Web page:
Adelaide | At Holden’s Elizabeth dealership, Paul Page is trying hard to find a smile for the camera. He squints into the day’s muted sunlight, stretches his lips, and manages a half-sneer.
Page is trying, desperately, to sell the positive spin. All he’s really managing to do is look bone-tired.
News about Holden travels fast in Elizabeth. By 2.20 one of his salespeople had heard the bad news from her brother, who works at the plant.
Page immediately called a whole-team meeting.
“We move on,” he told staff.
“Nothing really changes. If anything this is going to allow us to have a larger global product range.”
Page’s dealership is strung with little framed photos of the Central Districts’ football players it sponsors. Holden’s the club’s biggest sponsor – no-one’s Full Story »
Analysis | The devastating news of Holden’s closure in 2017 will transform the dynamics of the upcoming State election.
While it’s unlikely to save all of the marginal Labor seats under threat in Adelaide’s suburbs, it could at least buffer the party from the wider electoral wipeout that has been threatening.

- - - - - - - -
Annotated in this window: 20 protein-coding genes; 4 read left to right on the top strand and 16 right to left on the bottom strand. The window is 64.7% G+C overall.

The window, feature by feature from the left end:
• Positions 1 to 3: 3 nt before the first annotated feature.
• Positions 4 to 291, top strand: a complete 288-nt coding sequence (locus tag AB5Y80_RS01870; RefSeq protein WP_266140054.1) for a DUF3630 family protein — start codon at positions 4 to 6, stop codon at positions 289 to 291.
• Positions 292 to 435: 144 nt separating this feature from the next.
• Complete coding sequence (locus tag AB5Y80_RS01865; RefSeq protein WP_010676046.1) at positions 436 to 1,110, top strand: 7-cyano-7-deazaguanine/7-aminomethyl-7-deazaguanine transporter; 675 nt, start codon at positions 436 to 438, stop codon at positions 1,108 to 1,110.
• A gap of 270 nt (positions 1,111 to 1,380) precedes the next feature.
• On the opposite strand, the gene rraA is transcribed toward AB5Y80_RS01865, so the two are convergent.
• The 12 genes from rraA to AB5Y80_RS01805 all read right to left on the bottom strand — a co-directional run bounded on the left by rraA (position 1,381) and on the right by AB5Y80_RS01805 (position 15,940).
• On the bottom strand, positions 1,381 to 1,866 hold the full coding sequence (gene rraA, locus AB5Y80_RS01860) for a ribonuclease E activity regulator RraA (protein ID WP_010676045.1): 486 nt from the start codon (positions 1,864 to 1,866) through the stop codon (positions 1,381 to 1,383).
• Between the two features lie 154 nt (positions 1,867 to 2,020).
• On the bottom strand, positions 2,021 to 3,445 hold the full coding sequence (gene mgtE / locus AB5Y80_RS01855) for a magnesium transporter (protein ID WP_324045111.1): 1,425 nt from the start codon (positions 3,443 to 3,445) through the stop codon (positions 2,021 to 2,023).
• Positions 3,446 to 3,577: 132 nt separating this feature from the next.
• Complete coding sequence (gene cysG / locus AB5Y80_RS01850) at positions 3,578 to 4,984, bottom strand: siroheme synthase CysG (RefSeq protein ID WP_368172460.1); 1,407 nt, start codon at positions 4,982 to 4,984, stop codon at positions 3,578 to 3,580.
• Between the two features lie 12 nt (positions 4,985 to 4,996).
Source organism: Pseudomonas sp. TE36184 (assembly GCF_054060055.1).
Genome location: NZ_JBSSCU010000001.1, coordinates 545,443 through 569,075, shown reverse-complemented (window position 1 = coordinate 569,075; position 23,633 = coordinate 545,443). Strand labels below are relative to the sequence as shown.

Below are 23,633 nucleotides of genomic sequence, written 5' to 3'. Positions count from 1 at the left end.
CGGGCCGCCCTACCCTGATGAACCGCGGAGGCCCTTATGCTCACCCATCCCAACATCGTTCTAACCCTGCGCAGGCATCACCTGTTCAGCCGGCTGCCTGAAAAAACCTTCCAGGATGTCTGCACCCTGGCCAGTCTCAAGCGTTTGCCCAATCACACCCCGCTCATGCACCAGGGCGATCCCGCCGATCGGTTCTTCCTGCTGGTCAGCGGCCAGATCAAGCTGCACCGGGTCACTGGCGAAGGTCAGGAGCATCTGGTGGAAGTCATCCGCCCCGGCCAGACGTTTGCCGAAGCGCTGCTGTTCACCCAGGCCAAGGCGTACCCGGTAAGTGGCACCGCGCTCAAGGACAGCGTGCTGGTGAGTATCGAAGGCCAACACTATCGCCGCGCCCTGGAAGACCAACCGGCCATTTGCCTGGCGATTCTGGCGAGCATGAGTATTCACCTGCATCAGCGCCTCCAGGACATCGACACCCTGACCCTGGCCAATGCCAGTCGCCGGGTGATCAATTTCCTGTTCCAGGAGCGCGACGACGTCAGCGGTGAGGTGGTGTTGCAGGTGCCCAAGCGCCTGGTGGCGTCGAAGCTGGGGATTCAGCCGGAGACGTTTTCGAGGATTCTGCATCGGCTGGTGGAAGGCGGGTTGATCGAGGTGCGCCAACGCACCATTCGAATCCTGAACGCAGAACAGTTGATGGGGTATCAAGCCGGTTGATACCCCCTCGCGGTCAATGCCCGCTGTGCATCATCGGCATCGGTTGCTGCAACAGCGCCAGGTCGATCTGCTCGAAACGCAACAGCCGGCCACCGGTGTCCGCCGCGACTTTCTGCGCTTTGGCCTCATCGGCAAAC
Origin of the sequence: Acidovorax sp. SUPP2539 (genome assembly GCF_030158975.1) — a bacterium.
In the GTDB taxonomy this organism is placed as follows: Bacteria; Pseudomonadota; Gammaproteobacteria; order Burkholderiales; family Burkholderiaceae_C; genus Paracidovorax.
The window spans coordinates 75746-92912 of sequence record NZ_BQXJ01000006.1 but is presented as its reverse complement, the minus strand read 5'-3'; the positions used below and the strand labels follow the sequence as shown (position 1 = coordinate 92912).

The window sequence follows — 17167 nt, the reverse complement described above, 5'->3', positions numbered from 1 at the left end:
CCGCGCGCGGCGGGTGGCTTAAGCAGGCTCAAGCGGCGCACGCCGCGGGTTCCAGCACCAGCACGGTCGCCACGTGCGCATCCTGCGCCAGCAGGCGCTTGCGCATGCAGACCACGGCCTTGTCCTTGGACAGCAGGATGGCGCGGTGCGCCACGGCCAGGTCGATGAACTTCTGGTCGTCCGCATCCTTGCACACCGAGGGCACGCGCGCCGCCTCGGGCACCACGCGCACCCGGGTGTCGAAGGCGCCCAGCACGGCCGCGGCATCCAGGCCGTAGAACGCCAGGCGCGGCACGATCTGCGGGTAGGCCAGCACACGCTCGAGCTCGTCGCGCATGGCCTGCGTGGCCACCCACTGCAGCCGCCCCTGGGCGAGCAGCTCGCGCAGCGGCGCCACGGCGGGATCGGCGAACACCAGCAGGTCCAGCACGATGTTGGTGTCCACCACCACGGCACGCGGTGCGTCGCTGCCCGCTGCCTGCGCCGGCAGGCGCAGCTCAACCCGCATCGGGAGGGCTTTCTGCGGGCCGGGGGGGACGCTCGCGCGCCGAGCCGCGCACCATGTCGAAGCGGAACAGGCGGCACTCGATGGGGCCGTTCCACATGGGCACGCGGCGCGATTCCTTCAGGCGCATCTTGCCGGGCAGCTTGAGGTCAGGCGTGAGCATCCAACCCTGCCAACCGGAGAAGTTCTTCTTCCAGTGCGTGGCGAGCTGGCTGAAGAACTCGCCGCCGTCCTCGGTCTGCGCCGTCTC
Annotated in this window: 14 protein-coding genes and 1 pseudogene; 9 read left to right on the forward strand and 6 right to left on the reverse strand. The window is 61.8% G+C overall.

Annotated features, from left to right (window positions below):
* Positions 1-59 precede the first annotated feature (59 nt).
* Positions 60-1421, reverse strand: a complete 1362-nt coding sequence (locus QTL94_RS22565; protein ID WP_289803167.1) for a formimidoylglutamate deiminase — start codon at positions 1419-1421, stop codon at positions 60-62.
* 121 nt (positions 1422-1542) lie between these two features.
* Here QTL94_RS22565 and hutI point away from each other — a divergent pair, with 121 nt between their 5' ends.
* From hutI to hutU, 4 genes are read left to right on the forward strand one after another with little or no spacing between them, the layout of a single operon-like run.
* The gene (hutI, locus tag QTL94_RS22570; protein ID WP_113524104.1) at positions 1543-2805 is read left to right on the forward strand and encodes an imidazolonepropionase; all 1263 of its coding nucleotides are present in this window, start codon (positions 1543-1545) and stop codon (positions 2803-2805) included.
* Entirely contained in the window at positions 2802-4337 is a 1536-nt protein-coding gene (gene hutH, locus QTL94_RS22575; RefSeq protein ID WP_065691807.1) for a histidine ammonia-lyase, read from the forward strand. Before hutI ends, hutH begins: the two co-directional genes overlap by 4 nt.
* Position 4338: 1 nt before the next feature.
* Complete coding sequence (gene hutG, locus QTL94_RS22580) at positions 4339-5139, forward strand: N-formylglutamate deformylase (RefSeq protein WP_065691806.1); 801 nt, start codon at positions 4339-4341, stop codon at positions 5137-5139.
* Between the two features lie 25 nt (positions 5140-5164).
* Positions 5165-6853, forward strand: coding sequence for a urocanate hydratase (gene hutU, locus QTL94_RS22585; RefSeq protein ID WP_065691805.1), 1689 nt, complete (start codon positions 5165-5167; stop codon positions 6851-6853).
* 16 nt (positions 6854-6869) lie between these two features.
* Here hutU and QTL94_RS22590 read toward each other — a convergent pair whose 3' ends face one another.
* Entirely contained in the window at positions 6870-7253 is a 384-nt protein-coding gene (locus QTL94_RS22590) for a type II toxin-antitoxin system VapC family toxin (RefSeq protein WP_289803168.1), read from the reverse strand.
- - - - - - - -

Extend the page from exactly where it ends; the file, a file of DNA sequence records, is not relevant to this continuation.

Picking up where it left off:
It will also focus voters’ minds on something that has been mostly absent from political debate for too long – industry policy.
After the pain of the initial blow subsides, voters will ask both parties – what next?
So far neither has articulated a credible plan for economic growth, with Jay Weatherill pitching an old-fashioned Left concept of an economy forever propped up by government spending, and Steven Marshall offering little more than free-mar Full Story »
With the much-vaunted Olympic Dam “economic transformation” axed in 2012 and yesterday’s announcement of a staged exit for Holden, South Australia’s economy is in reverse.
Official figures show economic activity in SA has been negative in four of the last six quarters.
The trend in our unemployment rate remains the worst on the mainland.
Almost every estimate of revenue and economic growth in last week’s Mid Year Budget Review is out of whack after yesterday’s decision by Holden to stop making cars in Australia.
The BHP decision on Olympic Dam came in response to global trends in mineral prices; the Holden decision came in response to global currency trends.
So, what’s our plan to build an economy that isn’t so easily buffeted by global winds Full Story »